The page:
You know that moment when you’re reading a book and spot a place you’ve been or a landmark you know well, and give a little cheer? Well, every site in this book was familiar to me from our daily lives and countryside wanderings – what a treat! As I was reading, I kept thinking how lucky we are to have such an accomplished nature writer to commemorate the uniqueness of this area. Even though I was born thousands of miles away and have moved more than a dozen times since I settled in England in 2007, I feel the same sense of belonging that Nicola attests to. She explicitly addresses this question of where we ‘come from’ versus where we fit in, and concludes that nature is always the key. There is no exclusion here. “Anyone could make a place their home by engaging with its nature.”

*I normally refer to the author by surname in a book review, but I’m friendly with Nicola from Twitter and have met her several times (and she’s one of the loveliest people you’ll ever meet), so somehow can’t bring myself to be that detached!


On Gallows Down was released by Chelsea Green Publishing on October 7th. My thanks to the author and publisher for arranging a proof copy for review.


My husband and I attended the book launch event for On Gallows Down in Hungerford on Saturday evening. Nicola was introduced by Hungerford Bookshop owner Emma Milne-White and interviewed by Claire Fuller, whose Women’s Prize-shortlisted novel Unsettled Ground is set in a fictional version of the village where Nicola lives.

Nicola Chester and Claire Fuller. Photo by Chris Foster.

Nicola dated the book’s genesis to the moment when, 25 years ago, she queued up to talk to a TV news reporter about Newbury Bypass and froze. She went home and cried, and realized she’d have to write her feelings down instead. Words generally come to her at the time of a sighting, as she thinks about how she would tell someone how amazing it was.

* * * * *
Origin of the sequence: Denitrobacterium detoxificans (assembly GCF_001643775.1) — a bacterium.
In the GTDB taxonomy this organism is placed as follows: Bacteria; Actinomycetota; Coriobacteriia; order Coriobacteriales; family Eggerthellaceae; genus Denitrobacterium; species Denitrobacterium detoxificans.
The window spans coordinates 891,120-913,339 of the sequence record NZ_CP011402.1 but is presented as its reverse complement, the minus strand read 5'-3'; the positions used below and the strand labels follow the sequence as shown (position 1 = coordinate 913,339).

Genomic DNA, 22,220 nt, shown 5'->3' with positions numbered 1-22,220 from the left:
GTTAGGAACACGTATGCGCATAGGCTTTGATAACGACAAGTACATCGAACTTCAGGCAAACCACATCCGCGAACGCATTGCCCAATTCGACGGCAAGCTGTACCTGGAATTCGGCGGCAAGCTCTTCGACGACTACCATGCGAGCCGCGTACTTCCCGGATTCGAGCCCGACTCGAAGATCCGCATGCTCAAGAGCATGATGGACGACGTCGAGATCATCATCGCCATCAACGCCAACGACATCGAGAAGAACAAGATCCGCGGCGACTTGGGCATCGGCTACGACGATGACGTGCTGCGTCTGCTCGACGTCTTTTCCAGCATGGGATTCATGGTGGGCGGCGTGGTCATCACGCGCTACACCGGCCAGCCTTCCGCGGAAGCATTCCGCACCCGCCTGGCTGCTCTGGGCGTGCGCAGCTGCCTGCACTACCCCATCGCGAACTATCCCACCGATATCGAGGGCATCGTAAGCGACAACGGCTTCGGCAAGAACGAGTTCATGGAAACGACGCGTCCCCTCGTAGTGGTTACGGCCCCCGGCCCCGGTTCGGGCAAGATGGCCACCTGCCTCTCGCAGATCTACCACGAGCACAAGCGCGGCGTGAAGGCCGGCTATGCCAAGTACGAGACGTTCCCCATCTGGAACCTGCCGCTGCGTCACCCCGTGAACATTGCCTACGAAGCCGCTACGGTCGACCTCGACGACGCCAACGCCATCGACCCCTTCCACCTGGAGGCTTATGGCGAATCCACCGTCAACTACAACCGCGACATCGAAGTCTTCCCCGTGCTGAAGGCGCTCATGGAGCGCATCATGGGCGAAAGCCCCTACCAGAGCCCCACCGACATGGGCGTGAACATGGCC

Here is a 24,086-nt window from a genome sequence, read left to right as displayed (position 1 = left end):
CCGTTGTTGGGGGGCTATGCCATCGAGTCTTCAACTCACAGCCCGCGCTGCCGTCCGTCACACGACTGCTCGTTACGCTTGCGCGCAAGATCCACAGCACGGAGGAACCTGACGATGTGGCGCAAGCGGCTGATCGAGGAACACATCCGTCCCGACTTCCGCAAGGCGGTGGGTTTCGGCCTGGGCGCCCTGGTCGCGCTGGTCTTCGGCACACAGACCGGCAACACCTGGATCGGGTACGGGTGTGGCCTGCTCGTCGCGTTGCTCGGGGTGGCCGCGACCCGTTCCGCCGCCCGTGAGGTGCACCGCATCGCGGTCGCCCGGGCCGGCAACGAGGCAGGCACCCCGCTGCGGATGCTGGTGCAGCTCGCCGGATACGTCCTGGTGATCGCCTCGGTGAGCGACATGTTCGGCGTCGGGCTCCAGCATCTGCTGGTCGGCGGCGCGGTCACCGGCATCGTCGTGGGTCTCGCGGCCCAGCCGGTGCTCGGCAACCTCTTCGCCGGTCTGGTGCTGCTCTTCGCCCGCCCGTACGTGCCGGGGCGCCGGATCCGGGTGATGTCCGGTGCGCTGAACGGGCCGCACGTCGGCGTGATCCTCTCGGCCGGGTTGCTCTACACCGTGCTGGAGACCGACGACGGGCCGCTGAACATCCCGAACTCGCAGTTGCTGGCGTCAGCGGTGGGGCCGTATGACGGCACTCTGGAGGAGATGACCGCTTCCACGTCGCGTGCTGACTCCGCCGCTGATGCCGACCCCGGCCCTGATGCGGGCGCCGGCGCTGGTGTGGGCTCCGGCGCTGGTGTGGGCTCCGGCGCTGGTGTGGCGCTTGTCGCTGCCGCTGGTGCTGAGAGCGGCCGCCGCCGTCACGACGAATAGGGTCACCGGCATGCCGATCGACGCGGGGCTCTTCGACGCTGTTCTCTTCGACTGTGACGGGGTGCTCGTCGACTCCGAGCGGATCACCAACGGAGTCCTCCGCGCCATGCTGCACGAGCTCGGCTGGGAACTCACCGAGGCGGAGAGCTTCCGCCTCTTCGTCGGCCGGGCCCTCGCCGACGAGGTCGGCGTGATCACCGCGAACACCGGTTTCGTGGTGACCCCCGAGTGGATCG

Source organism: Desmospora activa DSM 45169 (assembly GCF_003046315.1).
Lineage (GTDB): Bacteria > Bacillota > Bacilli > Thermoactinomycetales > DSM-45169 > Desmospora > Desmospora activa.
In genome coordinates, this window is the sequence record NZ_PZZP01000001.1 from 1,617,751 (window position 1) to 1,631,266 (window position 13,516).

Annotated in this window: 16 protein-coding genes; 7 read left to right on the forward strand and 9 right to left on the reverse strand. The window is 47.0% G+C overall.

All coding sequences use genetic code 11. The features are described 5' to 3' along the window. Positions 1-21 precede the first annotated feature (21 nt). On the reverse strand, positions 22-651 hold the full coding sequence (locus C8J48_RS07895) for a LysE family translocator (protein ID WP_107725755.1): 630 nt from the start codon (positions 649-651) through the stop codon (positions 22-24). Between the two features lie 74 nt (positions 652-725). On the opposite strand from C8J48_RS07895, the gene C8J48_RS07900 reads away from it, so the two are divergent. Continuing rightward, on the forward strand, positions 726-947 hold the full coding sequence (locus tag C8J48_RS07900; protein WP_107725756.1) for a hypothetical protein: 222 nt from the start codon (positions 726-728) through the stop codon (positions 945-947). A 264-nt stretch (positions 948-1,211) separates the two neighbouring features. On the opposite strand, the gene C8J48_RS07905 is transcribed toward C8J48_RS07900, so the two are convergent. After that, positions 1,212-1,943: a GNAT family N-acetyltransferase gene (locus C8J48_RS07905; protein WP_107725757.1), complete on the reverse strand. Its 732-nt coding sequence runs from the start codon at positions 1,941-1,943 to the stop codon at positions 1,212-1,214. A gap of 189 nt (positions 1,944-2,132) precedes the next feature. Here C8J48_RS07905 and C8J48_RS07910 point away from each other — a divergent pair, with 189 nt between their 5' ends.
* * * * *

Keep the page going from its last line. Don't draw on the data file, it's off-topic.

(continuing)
Her memories are tied up with seasons and language, especially poetry, she said, and she has recently tried her hand at poetry herself. Asked about her favourite season, she chose two, the in-between seasons – spring for its abundance and autumn for its nostalgia and distinctive smells like tar spot fungus on sycamore leaves and ivy flowers.


A bonus related read:

Anarchipelago by Jay Griffiths (2007)

This limited edition 57-page pamphlet from Glastonbury-based Wooden Books caught my eye from the library’s backroom rolling stacks. Griffiths wrote her impish story of Newbury Bypass resistance in response to her time among the protesters’ encampments and treehouses. Young Roddy finds a purpose for his rebellious attitude wider than his “McTypical McSuburb” by joining other oddballs in solidarity against aggressive policemen and detectives.

There are echoes of Ali Smith in the wordplay and rendering of accents.

“When I think of the road, I think of more and more monoculture of more and more suburbia. What I do, I do in defiance of the Louis Queasy Chintzy, the sickly stale air of suburban car culture. I want the fresh air of nature, the lifefull wind of the French revolution.”

In a nice spot of Book Serendipity, both this and On Gallows Down recount the moment when nature ‘fought back’ as a tree fell on a police cherry-picker. Plus Roddy is kin to the tree-sitting protesters in The Overstory by Richard Powers as well as another big novel I’m reading now, Damnation Spring by Ash Davidson.

22 responses

  1. You don’t live that far from me then – and decidedly, Newbury is prettier than Reading. Maybe we should organise some walks together. I keep meaning to do more walking in the Chilterns or Thames Pathway before I move away from this area.

    Liked by 1 person